Headquartered in Mountain View (Stone County), White Revolution was a neo-Nazi group founded by Arkansas native Billy Roper in 2002. Roper copyrighted the name White Revolution and set up a website and forum for members to exchange ideas, post events, and build an online community. Although not an indicator of total group membership, on March 17, 2011, the White Revolution forum had more than 1,200 participants. Before the election of Barack Obama as U.S. president in 2008, the forum hovered at around 300. Roper encouraged members of his group to contribute to the forum and use other social networking media to promote the organization and recruit members. The anti-Semitic organization promoted the interests of whites over other ethnic/racial groups, recruited racially aware …

Williams, Samuel Woodrow

Samuel Woodrow Williams was an African-American Baptist minister, college professor, and civil rights activist who had a major impact on race relations in the city of Atlanta, Georgia, from the mid-to-late 1950s until his sudden death in October 1970. He was inducted into the Arkansas Black Hall of Fame in 2009. Samuel Woodrow Williams was born on February 20, 1912, in Sparkman (Dallas County), the oldest of the eight children of Arthur Williams and Annie Willie Butler Williams. As a child, he enjoyed hunting, fishing, and playing baseball and basketball, but nothing gave him as much pleasure as reading; over his lifetime, he amassed a collection of more than 1,000 volumes. Lessons about racism came early for Williams. Before he …

Williams, Sue Cowan

Sue Cowan Williams represented African-American teachers in the Little Rock School District as the plaintiff in the case challenging the rate of salaries allotted to teachers in the district based solely on skin color. The tenth library in the Central Arkansas Library System (CALS) is named after her. Born in Eudora (Chicot County) to J. Alex Cowan and Leila Roberts Cowan on May 29, 1910, Sue Cowan began life in a small town in Arkansas. Her mother died soon after her birth. Raised until age four by her maternal grandmother in Texas, Cowan returned to Arkansas to live with her father. From fifth grade until high school, she attended Spelman, a religious boarding school in Atlanta, Georgia. She undertook undergraduate …

Wilson, Alexander (Lynching of)

On October 20, 1919, an African-American man named Alexander (Alex) Wilson was lynched near Marianna (Lee County) for allegedly murdering Ruth Murrah (identified in many newspaper articles as Rosa or Rose), who was about nineteen years old. Wilson had attacked Ruth, who was killed, and a relative named Estelle, who escaped. There was a Murrah family in Lee County as early as 1880. Charles Murrah was working as a farm laborer in Bear Creek Township and living with his wife, Celia, and their one-year-old daughter, Mary. A family member (probably a daughter) named Clara Belle, age fourteen, married thirty-one-year-old William Clifton in August 1893. By 1900 Murrah, age fifty-four, owned his own farm in Bear Creek Township. Also in the …

Wilson, Tom (Lynching of)

In late February 1884, Tom (sometimes referred to as Thomas) Wilson, an African-American man, was lynched near Conway (Faulkner County) for allegedly attempting to assault a woman identified only as Mrs. Griffy. Several other newspaper accounts identify her husband as William Griffy. No further information is available on either Wilson or the Griffy family in Faulkner County. According to a report published in the Arkansas Gazette on February 21, the lynching had occurred “several days since.” According to the Gazette and several other national newspapers, including the Little Falls Transcript, William Griffy was away from his farm overnight when Wilson entered the house and attempted to assault Mrs. Griffy. She screamed and attacked him with a fire shovel, whereupon he …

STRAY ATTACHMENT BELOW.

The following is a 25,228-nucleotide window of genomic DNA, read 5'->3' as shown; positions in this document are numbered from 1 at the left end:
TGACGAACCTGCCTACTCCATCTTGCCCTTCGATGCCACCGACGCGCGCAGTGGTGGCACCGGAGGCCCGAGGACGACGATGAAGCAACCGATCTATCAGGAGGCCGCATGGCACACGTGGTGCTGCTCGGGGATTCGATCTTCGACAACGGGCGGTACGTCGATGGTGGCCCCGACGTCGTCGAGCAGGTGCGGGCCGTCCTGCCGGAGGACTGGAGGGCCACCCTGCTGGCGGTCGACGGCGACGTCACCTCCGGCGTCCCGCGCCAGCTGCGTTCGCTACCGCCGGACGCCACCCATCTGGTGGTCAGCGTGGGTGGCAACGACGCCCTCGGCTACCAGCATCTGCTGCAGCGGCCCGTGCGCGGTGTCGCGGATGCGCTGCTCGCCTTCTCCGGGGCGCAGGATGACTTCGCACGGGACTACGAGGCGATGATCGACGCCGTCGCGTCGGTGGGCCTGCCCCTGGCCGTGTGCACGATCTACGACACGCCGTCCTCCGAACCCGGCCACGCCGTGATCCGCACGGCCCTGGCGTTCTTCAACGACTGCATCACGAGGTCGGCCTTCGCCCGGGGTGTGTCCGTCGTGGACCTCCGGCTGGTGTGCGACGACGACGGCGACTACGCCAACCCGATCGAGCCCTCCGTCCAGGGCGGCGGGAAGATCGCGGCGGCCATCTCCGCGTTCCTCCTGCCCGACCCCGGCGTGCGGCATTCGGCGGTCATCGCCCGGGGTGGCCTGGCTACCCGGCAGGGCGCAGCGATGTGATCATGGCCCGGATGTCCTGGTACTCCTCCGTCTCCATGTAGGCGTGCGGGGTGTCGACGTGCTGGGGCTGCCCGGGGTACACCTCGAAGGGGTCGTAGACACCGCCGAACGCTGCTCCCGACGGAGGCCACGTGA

Women’s Emergency Committee to Open Our Schools (WEC)

The Women’s Emergency Committee to Open Our Schools (WEC) was formed on September 12, 1958, to combat the governor’s closing of Little Rock (Pulaski County) high schools. The first meeting of the organization was held on September 16. During the summer after the 1957 desegregation crisis at Central High School in Little Rock, Governor Orval Faubus invoked a recently passed state law and closed the schools to prevent further desegregation. The WEC became the first organization to publicly support reopening the schools under the district’s desegregation plan. It remained active until 1963. Forty-eight women met in September 1958 in the antebellum home of Adolphine Fletcher Terry, the widow of U.S. Congressman David D. Terry and a local activist for libraries, …

Wordlaw, William

William Wordlaw (sometimes spelled Wardlow or Wordlow) was one of twelve men arrested and charged with murder following the events of the Elaine Massacre of 1919. After brief trials, the so-called Elaine Twelve—six who became known as the Moore defendants and six (including Wordlaw) who became known as the Ware defendants—were found guilty of murder and sentenced to death. Ultimately, the Ware defendants were freed by the Arkansas Supreme Court in 1923; after numerous legal efforts, the Moore defendants were freed in 1925. William Wordlaw was born to sharecroppers Edd and Georgia Wordlaw on August 19, 1897, in Pontotoc, Mississippi. William and his six siblings grew up helping their parents farm the land. According to his draft registration documents, he …

Young, Rufus King

Rufus King Young was an influential church and civil rights leader in Arkansas in the second half of the twentieth century. As the leader of Bethel African Methodist Episcopal (AME) Church in Little Rock (Pulaski County), he was actively involved in the local civil rights movement and the desegregation of Little Rock Central High School in 1957. Rufus King Young was born on May 13, 1911, to Robert Young and Laura Scott Young in Bayou Bartholomew (Drew County). He received his early education at Young’s Chapel AME Church, an institution built on land originally owned by his grandfather, before graduating in 1933 from Chicot County Training School in Dermott (Chicot County). He continued his education at Shorter College in North …